The National View

Leaving No Child Behind

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Monday, September 10, 2007

With House hearings on the reauthorization of the No Child Left Behind Act beginning today, The Post asked educators, lawmakers and others for their views of the legislation and what might improve it.

Do you think it's reasonable to expect your child to know how to read by the end of third grade? I do, and I can't think of a single reason any parent would feel otherwise.

Thanks to No Child Left Behind, for the first time, families have a right to expect that their children will be performing at or above grade level -- by 2014. Again: that's grade-level work or better. Not nuclear physics -- just the basic, fundamental skills that it takes to do all other schoolwork.

Since this act became law, nearly 500,000 more students have learned basic math skills. More than 500,000 others are getting free tutoring that was never available before. And the parents of 50 million students have more information, more control and more choices when it comes to their children's education.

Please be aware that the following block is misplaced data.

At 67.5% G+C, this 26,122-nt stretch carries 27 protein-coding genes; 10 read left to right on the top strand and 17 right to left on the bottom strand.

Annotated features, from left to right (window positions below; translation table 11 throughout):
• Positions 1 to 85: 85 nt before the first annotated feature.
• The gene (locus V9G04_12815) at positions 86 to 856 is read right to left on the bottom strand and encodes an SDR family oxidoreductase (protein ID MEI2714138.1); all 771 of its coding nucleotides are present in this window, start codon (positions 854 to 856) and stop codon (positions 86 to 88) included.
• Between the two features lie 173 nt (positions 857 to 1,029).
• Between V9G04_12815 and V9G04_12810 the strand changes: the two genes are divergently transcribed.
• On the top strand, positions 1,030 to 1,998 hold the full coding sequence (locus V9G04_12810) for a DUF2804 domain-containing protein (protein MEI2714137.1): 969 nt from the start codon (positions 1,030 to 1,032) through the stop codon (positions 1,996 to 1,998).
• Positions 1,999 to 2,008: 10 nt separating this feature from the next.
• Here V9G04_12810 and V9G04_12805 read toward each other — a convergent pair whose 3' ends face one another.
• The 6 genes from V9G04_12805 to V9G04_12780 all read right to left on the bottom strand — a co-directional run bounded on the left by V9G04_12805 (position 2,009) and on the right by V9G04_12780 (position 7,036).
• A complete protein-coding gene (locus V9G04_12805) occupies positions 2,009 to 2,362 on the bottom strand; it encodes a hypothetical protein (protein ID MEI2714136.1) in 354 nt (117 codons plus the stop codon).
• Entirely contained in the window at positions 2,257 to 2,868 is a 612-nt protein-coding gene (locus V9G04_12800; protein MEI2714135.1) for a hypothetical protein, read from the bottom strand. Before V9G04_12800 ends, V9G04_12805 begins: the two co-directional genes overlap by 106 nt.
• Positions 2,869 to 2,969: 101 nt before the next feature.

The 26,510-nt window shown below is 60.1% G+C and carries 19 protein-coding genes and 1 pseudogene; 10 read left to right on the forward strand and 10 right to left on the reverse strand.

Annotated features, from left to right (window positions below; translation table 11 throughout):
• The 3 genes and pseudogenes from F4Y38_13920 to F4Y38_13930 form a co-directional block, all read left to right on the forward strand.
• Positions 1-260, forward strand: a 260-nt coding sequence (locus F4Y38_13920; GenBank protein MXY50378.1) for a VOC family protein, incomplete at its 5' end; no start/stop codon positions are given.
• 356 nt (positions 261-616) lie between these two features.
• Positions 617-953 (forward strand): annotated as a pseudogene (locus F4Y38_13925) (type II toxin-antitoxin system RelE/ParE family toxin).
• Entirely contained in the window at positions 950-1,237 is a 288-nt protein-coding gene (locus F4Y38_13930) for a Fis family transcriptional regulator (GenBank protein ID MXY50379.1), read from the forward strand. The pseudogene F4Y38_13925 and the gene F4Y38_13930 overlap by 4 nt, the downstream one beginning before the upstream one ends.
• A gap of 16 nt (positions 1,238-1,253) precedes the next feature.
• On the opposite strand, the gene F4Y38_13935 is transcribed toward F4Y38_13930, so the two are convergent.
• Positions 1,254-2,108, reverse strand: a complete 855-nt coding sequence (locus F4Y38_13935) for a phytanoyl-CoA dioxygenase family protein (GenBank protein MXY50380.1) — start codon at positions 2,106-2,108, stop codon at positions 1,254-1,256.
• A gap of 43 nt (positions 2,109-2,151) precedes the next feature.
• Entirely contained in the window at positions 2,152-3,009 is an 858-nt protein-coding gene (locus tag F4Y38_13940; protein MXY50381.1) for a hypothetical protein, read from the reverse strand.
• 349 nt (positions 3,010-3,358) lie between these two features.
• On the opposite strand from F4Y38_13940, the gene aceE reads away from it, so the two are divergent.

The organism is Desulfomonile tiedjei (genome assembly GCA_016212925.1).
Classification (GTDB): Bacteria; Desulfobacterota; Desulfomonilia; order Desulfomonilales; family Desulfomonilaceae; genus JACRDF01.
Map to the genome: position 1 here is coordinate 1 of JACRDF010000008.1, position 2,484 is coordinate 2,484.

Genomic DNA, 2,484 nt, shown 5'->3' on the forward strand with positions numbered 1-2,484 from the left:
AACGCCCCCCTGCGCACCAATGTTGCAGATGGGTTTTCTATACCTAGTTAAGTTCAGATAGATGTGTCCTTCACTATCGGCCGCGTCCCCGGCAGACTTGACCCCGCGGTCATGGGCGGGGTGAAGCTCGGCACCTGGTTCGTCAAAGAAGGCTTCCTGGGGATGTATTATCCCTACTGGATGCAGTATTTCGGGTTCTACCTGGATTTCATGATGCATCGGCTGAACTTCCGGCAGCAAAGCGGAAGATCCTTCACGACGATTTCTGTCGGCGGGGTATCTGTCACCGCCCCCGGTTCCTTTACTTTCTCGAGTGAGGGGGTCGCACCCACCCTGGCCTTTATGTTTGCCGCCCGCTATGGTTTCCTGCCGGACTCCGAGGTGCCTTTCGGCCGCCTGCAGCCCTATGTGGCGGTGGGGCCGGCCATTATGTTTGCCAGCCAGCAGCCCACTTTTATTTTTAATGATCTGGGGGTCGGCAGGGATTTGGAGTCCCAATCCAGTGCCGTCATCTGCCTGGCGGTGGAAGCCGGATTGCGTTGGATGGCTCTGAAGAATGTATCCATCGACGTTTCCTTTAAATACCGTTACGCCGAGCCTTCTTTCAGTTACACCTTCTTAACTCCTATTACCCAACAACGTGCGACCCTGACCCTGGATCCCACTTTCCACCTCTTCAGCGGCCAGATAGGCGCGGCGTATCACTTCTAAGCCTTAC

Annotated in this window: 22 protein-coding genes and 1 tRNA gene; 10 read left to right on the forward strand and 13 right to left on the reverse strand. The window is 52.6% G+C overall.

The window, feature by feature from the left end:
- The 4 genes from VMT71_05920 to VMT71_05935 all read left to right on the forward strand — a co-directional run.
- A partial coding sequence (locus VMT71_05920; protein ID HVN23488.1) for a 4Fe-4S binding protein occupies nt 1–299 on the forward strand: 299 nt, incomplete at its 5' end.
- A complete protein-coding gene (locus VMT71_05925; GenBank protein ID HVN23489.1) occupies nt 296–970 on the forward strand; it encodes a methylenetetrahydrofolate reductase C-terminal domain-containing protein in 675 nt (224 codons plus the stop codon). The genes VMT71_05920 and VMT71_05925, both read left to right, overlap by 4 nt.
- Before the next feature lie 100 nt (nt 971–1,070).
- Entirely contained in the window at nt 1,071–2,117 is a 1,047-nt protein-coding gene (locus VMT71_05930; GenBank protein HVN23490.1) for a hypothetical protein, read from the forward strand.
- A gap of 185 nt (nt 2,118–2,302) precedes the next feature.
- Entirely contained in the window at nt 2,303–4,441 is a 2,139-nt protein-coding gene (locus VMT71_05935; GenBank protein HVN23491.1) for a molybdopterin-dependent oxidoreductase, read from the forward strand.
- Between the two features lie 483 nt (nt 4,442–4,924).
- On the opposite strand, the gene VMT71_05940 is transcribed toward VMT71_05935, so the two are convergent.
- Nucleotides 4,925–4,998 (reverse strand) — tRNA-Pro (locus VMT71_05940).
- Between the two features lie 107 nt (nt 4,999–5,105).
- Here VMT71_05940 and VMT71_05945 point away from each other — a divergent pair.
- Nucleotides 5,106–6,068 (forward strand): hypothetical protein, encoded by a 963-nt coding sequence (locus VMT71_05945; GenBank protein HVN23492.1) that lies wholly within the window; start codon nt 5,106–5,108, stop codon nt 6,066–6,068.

Can we do a better job of challenging kids with advanced math and science and more rigor? Can we do a better job of getting kids and schools extra help to improve? Can we make accountability, assessment and measurement systems more effective, reliable, appropriate and sophisticated?

Absolutely. But as we work to strengthen and renew NCLB, we must not make it so "flexible" that it loses its power entirely. Thanks to this law, we're shining a bright light on every child's achievement. We don't always like what we see. But instead of obscuring what the law has uncovered, we must focus on the hard work ahead.

Margaret Spellings

U.S. Secretary of Education

From the start, the National Education Association supported the stated goals of No Child Left Behind: ensuring high expectations for every child, closing achievement gaps and giving all students qualified teachers. We endorsed specific elements in the law, including targeting funds to the neediest schools and students and disaggregating test data by subgroup. But as time passed, it became clear that NCLB was falling short of its lofty goals, and the law's negative effects on students, educators and schools began to emerge.

The NEA's 3.2 million teachers, administrators and other educators fervently believe that every child has a right to attend a great public school. To that end, we must change the requirements for testing and accountability to include multiple measures of tracking student progress. Test results are valuable, but they should be used to help students who need help -- not punish those who are already struggling.

The best way to ensure that no child is left behind is to give each student individual attention. That can happen only when classes are a manageable size.


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